Despite these creative disappointments, projects like Black Panther: Wakanda Forever (2022), Spider-Man: No Way Home (2021), and WandaVision represent some of the best of what the MCU had to offer. At its best, Phase Four proved Marvel projects can still astonish audiences when given the right time, vision, and execution. These projects told incredibly compelling stories while embracing themes of mourning and change with open arms. These projects placed great care into the stories they aimed to tell, resulting in some of the most cohesive and moving projects of Phase Four. They hit on the phase’s thematic motifs beautifully, giving room for audiences to grieve, cope, and grow along with the lead characters. 

Most notably, Wakanda Forever dove headfirst into the grief of its characters and treated their pain with immense care. The movie took its central thesis of grief and ran, allowing the film to flourish into a completely sincere and masterfully curated project (which was also visually, aurally, and technically brilliant). 

Another success and one of Phase Four’s first forays into the multiverse, No Way Home came out as the surprising favorite in expanding the MCU, hitting the necessary summer blockbuster notes, and, as the seventh-highest-grossing film of all time, proved that theatrical releases could rebound from COVID-19. No Way Home’s three-way crossover bringing in Tobey Maguire and Andrew Garfield’s Spidermen from past Sony projects made for an unmatched post-outbreak theater atmosphere. The film even achieved the remarkable feat of retroactively improving on characters and iterations of Spider-Man borrowed from other franchises by virtue of their cameo appearances.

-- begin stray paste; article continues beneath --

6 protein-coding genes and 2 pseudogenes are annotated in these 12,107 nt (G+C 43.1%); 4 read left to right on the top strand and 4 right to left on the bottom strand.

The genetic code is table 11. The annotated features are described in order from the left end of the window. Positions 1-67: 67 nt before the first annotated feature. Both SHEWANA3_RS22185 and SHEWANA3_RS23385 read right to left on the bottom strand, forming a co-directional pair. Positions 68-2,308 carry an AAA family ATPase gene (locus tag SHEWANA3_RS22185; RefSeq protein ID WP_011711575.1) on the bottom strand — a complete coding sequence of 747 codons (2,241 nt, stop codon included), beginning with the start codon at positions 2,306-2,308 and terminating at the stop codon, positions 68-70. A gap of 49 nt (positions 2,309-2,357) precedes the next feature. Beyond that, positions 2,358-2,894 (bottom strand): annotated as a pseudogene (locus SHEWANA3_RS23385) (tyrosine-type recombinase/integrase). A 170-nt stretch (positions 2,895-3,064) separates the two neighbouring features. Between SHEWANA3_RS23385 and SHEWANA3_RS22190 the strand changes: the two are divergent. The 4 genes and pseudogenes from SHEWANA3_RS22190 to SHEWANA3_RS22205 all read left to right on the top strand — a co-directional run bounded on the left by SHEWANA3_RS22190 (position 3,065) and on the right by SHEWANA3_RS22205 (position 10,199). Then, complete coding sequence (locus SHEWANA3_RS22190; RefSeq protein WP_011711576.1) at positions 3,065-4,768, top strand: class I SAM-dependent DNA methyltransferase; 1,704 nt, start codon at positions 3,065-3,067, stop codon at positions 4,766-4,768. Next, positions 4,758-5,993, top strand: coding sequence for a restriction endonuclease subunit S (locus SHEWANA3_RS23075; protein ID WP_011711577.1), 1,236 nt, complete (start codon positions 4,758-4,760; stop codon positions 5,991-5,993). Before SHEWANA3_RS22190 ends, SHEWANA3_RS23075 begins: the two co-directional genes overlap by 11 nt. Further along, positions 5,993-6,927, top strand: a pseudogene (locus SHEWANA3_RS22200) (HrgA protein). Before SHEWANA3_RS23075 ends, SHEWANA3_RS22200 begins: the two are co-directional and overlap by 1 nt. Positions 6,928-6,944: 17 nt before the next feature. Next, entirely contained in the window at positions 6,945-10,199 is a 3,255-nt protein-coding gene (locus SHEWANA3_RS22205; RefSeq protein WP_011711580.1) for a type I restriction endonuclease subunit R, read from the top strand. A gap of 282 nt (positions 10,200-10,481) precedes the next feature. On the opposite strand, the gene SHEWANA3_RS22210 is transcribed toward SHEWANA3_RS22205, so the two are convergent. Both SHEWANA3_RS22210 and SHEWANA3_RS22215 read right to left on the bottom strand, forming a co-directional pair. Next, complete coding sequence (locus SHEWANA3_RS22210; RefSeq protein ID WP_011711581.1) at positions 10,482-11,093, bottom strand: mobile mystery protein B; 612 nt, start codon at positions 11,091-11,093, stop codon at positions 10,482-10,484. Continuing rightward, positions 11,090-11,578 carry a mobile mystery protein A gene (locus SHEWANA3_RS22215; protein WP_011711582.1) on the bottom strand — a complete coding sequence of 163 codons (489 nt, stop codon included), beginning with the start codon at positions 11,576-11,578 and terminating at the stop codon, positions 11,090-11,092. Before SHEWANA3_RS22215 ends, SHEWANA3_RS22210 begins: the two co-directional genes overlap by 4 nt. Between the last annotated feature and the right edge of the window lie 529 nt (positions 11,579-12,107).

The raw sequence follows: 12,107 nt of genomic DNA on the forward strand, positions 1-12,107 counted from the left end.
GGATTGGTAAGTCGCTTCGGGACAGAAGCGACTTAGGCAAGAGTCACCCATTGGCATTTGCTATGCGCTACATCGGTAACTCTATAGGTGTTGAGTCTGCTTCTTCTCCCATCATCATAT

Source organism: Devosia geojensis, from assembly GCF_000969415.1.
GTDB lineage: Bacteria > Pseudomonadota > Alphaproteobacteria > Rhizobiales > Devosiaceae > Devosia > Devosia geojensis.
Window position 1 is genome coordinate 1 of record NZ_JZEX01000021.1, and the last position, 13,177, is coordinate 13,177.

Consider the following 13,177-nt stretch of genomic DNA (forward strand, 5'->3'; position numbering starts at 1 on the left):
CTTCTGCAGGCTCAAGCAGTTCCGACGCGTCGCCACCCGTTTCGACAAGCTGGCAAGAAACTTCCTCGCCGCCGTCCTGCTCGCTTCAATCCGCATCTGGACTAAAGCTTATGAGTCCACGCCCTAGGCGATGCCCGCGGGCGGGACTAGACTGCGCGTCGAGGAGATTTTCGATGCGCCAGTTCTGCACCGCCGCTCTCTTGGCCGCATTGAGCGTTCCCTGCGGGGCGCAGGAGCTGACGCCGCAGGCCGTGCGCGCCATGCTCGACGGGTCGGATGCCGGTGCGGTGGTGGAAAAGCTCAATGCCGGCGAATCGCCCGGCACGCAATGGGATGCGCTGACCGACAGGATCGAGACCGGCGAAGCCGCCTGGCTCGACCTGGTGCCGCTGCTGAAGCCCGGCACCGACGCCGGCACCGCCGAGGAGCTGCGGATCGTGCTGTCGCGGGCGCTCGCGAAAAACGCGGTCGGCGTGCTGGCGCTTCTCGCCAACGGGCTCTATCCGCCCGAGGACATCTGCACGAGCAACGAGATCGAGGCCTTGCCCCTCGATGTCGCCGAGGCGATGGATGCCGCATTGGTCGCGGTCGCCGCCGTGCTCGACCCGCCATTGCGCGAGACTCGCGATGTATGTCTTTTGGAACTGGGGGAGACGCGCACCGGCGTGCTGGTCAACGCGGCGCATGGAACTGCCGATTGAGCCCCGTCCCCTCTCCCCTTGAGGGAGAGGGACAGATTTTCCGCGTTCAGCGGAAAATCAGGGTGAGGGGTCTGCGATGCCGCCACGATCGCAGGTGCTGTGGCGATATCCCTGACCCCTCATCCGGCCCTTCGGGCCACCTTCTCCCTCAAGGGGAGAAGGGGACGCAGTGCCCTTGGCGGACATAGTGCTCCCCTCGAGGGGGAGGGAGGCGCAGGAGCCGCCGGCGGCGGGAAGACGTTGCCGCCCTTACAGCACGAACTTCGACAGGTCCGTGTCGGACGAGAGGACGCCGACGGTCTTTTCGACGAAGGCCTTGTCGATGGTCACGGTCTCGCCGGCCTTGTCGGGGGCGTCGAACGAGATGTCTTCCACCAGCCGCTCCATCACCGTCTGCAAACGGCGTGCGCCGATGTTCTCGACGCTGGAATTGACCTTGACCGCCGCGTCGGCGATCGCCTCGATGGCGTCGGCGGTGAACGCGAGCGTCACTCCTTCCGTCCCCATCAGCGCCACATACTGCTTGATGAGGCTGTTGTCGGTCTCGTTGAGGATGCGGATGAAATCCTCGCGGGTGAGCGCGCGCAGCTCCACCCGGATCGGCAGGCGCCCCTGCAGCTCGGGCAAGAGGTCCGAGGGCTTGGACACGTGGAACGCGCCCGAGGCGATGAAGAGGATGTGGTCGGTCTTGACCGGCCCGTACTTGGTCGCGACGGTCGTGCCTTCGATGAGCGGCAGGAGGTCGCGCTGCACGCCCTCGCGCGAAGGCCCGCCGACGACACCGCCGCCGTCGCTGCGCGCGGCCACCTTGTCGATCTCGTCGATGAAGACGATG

However, these excellent Phase Four projects further emphasize the glaring shortcomings of the phase as a whole. Each project simply needed more time to breathe in their conception and production as well as time between each project for fans to become fully acquainted with all the new characters and storylines being introduced. Moreover, if the MCU had put greater emphasis on ensuring narrative and thematic consistency within Phase Four, these projects could have better complemented one another and been drastically improved. 

With Phase Five officially beginning with the release of Ant-Man and the Wasp: Quantumania on Feb. 17, the MCU needs to return to the quality that audiences have come to expect from Marvel studios. Not only does the new phase need a clear narrative structure that ties its projects together, but his phase must also set a captivating, tangible, and sufficiently terrifying future threat to ground the series. In other words, Kang the Conqueror (Jonathan Majors) must be compelling, and always looming. The MCU’s version of Kang must have a strong and complex motivation to keep audiences engaged, as well as excellent power scaling to establish the threat they pose. 

Ultimately, Phase Four was more of an utter disappointment than an outright failure; it would be disingenuous to pretend that its components were entirely without merit. As the phase continuously botched its characters and themes to produce many arguably unfinished projects, one cannot help but yearn for what Phase Four could have been. If the MCU has learned its lesson, Phase Five will hopefully propel this franchise toward greater heights by building on the shaky foundation of its predecessor. Otherwise, fans may not continue to be as forgiving of the multiverse’s blunders. 

Ajani Jones
Ajani is a Junior in the College majoring in Linguistics. He is the Executive Editor for Resources, Diversity, and Inclusion. He is also really, REALLY excited for the Percy Jackson TV show and will not shut up about it (still won't).

Jupiter Huang
Jupiter is the news exec and a sophomore in the SFS. Unironically, he’s a recovering STEM kid who has an inexplicable urge to live in Kazuo Ishiguro novels. And he will write a feature for Annie… eventually.